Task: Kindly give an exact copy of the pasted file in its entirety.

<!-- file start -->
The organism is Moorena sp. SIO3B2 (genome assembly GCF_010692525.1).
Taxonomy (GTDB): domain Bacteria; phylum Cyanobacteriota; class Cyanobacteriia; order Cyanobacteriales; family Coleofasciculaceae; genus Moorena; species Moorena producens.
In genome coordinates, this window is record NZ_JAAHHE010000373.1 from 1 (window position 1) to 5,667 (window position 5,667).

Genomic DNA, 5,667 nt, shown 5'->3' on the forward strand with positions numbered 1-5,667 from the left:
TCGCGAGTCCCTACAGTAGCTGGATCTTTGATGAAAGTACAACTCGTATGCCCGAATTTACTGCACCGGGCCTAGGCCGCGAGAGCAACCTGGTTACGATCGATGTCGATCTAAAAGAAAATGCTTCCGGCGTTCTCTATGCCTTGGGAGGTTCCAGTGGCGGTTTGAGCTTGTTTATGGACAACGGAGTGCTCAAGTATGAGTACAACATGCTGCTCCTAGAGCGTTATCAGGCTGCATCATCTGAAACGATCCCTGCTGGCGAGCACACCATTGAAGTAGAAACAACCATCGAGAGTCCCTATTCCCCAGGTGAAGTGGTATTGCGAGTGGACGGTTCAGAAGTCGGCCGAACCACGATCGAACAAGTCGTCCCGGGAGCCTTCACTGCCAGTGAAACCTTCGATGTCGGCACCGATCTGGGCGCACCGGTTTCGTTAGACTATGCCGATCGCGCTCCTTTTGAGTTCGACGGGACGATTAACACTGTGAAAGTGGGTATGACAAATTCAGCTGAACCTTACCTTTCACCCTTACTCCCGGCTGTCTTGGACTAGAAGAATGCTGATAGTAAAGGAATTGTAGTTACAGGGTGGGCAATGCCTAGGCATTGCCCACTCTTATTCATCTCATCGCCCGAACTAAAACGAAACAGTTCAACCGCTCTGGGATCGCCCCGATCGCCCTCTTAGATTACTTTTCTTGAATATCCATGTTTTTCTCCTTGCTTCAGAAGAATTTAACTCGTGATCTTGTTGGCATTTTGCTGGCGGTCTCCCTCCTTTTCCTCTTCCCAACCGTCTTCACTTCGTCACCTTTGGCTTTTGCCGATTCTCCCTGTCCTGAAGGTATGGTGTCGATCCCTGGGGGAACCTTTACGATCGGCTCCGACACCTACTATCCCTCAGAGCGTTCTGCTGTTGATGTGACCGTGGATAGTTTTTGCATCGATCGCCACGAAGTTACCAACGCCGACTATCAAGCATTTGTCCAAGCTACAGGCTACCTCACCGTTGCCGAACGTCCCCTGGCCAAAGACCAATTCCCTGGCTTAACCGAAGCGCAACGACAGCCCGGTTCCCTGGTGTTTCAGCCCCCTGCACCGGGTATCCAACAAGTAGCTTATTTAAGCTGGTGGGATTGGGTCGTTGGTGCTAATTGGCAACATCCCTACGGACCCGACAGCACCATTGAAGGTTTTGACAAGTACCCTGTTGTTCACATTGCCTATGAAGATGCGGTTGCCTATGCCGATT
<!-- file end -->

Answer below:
The organism is Moorena sp. SIO3B2 (genome assembly GCF_010692525.1).
Taxonomy (GTDB): domain Bacteria; phylum Cyanobacteriota; class Cyanobacteriia; order Cyanobacteriales; family Coleofasciculaceae; genus Moorena; species Moorena producens.
In genome coordinates, this window is record NZ_JAAHHE010000373.1 from 1 (window position 1) to 5,667 (window position 5,667).

Genomic DNA, 5,667 nt, shown 5'->3' on the forward strand with positions numbered 1-5,667 from the left:
TCGCGAGTCCCTACAGTAGCTGGATCTTTGATGAAAGTACAACTCGTATGCCCGAATTTACTGCACCGGGCCTAGGCCGCGAGAGCAACCTGGTTACGATCGATGTCGATCTAAAAGAAAATGCTTCCGGCGTTCTCTATGCCTTGGGAGGTTCCAGTGGCGGTTTGAGCTTGTTTATGGACAACGGAGTGCTCAAGTATGAGTACAACATGCTGCTCCTAGAGCGTTATCAGGCTGCATCATCTGAAACGATCCCTGCTGGCGAGCACACCATTGAAGTAGAAACAACCATCGAGAGTCCCTATTCCCCAGGTGAAGTGGTATTGCGAGTGGACGGTTCAGAAGTCGGCCGAACCACGATCGAACAAGTCGTCCCGGGAGCCTTCACTGCCAGTGAAACCTTCGATGTCGGCACCGATCTGGGCGCACCGGTTTCGTTAGACTATGCCGATCGCGCTCCTTTTGAGTTCGACGGGACGATTAACACTGTGAAAGTGGGTATGACAAATTCAGCTGAACCTTACCTTTCACCCTTACTCCCGGCTGTCTTGGACTAGAAGAATGCTGATAGTAAAGGAATTGTAGTTACAGGGTGGGCAATGCCTAGGCATTGCCCACTCTTATTCATCTCATCGCCCGAACTAAAACGAAACAGTTCAACCGCTCTGGGATCGCCCCGATCGCCCTCTTAGATTACTTTTCTTGAATATCCATGTTTTTCTCCTTGCTTCAGAAGAATTTAACTCGTGATCTTGTTGGCATTTTGCTGGCGGTCTCCCTCCTTTTCCTCTTCCCAACCGTCTTCACTTCGTCACCTTTGGCTTTTGCCGATTCTCCCTGTCCTGAAGGTATGGTGTCGATCCCTGGGGGAACCTTTACGATCGGCTCCGACACCTACTATCCCTCAGAGCGTTCTGCTGTTGATGTGACCGTGGATAGTTTTTGCATCGATCGCCACGAAGTTACCAACGCCGACTATCAAGCATTTGTCCAAGCTACAGGCTACCTCACCGTTGCCGAACGTCCCCTGGCCAAAGACCAATTCCCTGGCTTAACCGAAGCGCAACGACAGCCCGGTTCCCTGGTGTTTCAGCCCCCTGCACCGGGTATCCAACAAGTAGCTTATTTAAGCTGGTGGGATTGGGTCGTTGGTGCTAATTGGCAACATCCCTACGGACCCGACAGCACCATTGAAGGTTTTGACAAGTACCCTGTTGTTCACATTGCCTATGAAGATGCGGTTGCCTATGCCGATT